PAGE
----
Kelly Ann Walz killed by her pet black bear


This article was originally on a blog post platform and may be missing photos, graphics or links. See About archive blog posts.

A woman was killed by a captive 350-pound black bear as she cleaned its cage Sunday night, officials said Monday as they revealed her husband, an exotic pet dealer, was operating with an expired license.

Kelly Ann Walz, 37, was pronounced dead at the scene, according to Tim Conway, an information and education supervisor with the Pennsylvania Game Commission.


Michael Walz’s license to keep and sell exotic animals expired in June of 2008, Conway said. He called the lapse a technicality.

Walz, who has been licensed since 1994, reported to authorities in 2007 that he kept a lion, cougar, jaguar, tiger, black bear, leopard and two servals on the property in Ross Township, a rural area in the Pocono Mountains, about 20 miles northeast of Allentown.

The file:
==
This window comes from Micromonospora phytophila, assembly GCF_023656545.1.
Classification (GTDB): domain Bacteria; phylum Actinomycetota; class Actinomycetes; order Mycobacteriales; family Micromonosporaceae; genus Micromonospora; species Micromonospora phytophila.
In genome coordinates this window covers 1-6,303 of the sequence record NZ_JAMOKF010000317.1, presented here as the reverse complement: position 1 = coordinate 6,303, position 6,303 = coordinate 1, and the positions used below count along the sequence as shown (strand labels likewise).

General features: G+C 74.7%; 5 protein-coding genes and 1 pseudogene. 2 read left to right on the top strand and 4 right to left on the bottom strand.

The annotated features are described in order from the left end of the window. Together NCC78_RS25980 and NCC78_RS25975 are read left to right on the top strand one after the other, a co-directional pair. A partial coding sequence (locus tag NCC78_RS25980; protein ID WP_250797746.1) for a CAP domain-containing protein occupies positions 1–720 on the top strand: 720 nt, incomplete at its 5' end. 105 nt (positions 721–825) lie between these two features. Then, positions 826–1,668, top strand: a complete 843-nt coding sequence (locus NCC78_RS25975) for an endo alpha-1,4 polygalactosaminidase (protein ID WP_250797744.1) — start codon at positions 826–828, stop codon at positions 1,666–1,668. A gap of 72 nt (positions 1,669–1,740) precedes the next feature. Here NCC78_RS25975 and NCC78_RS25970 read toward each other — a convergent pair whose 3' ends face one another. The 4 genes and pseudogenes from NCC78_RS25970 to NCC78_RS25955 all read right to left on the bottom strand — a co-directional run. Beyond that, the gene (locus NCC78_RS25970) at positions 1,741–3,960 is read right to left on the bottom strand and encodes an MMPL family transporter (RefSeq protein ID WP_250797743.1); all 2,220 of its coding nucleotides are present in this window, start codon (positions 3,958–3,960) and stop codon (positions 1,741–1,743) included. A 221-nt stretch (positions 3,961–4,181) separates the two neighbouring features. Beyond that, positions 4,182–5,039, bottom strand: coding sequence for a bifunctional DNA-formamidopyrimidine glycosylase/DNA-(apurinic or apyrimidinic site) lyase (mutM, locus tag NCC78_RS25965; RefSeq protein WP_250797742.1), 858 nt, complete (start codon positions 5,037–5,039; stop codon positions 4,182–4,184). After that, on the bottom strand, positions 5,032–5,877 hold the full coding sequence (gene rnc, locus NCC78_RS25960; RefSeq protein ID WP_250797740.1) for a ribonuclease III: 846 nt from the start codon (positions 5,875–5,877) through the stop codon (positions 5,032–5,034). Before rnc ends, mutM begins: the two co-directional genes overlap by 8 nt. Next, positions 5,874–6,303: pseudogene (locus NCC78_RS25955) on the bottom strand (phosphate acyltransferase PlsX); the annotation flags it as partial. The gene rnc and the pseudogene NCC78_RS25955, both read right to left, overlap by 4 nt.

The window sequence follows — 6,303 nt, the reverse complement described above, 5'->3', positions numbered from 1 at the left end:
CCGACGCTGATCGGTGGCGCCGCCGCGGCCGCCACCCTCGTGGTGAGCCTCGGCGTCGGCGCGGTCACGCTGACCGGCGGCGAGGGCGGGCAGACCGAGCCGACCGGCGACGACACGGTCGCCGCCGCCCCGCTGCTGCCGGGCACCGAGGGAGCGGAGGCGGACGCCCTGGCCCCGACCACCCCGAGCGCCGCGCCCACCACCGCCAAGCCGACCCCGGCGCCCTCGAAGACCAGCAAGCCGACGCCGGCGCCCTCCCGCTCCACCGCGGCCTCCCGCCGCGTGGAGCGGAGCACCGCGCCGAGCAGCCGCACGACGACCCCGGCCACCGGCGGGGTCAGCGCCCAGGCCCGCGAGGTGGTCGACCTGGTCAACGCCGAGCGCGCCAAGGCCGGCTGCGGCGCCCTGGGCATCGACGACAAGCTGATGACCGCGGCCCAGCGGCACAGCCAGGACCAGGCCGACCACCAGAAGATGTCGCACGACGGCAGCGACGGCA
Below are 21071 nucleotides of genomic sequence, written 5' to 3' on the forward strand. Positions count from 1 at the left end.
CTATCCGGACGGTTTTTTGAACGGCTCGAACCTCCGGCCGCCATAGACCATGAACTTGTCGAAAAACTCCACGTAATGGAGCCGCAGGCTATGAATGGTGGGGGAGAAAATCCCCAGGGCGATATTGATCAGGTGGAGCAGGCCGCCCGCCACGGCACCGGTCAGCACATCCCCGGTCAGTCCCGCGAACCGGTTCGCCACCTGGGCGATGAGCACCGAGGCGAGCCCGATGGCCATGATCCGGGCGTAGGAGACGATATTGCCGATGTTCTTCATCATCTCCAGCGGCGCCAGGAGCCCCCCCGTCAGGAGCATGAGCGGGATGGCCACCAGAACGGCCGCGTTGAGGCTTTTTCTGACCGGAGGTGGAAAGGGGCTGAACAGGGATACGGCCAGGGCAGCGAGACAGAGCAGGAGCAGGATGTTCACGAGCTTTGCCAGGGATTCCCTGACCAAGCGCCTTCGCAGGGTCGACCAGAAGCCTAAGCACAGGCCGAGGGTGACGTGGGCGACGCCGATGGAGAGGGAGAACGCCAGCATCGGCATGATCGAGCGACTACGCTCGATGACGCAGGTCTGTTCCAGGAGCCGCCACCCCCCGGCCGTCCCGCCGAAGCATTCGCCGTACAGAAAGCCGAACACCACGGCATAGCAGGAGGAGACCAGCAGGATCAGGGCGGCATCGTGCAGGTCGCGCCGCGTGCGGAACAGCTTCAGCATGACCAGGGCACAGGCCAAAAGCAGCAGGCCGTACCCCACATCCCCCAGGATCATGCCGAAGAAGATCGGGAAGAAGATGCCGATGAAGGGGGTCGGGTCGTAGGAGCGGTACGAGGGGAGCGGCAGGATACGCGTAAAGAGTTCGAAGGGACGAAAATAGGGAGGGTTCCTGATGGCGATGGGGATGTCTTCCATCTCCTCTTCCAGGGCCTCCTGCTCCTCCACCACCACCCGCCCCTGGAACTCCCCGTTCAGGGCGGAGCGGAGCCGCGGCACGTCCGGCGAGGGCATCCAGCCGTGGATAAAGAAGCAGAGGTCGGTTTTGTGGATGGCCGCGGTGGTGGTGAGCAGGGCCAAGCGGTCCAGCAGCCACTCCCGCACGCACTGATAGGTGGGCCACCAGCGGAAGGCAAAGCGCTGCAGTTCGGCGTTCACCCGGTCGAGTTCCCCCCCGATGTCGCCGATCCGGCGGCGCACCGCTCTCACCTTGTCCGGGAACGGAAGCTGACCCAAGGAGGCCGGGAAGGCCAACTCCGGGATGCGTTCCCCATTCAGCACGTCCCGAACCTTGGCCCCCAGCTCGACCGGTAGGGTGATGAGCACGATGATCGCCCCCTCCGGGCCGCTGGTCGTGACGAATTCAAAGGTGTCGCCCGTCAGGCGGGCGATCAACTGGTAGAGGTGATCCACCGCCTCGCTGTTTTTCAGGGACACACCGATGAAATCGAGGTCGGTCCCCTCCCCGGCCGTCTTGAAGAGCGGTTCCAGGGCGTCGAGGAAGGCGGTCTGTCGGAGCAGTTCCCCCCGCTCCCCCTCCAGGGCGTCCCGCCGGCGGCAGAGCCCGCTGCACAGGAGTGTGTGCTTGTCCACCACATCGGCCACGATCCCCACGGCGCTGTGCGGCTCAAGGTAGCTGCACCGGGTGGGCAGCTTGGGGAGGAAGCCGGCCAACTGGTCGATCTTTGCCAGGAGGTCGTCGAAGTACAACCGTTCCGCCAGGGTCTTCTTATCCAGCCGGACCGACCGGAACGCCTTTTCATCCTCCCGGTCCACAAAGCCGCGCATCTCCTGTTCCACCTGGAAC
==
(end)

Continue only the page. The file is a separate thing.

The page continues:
Kelly Ann Walz went into the bear’s 15-by-15-foot steel and concrete cage about 5 p.m. Sunday, throwing a shovelful of dog food to one side to distract the bear while she cleaned the other side, Conway said. At some point the bear turned on her and attacked.

Her children and the neighbor’s children saw the attack and summoned help, and the neighbor shot and killed the bear while it was atop Walz, Conway said.

‘Why this woman chose to go in the same area that the bear was in is beyond me. It’s a fatal mistake,’ he said. ‘These things are not tame animals, they’re wild animals.’

Owners of wild animals typically have a two-section cage, allowing them to isolate the animal behind a locked gate while they clean the other part, Conway said.


Michael Walz is listed in state corporation records as the president of World of Reptiles Inc. The business was created in 1988.

A man who answered the phone at a listing for Michael Walz said the family did not want to comment.

-- Associated Press

In the photo above, a black bear, not the one who killed Kelly Walz, estimated to weigh 200 lbs crosses a city street Thursday, July 30, 2009 in Eau Claire, Wis. (AP Photo/Eau Claire Leader-Telegram, Steve Kinderman)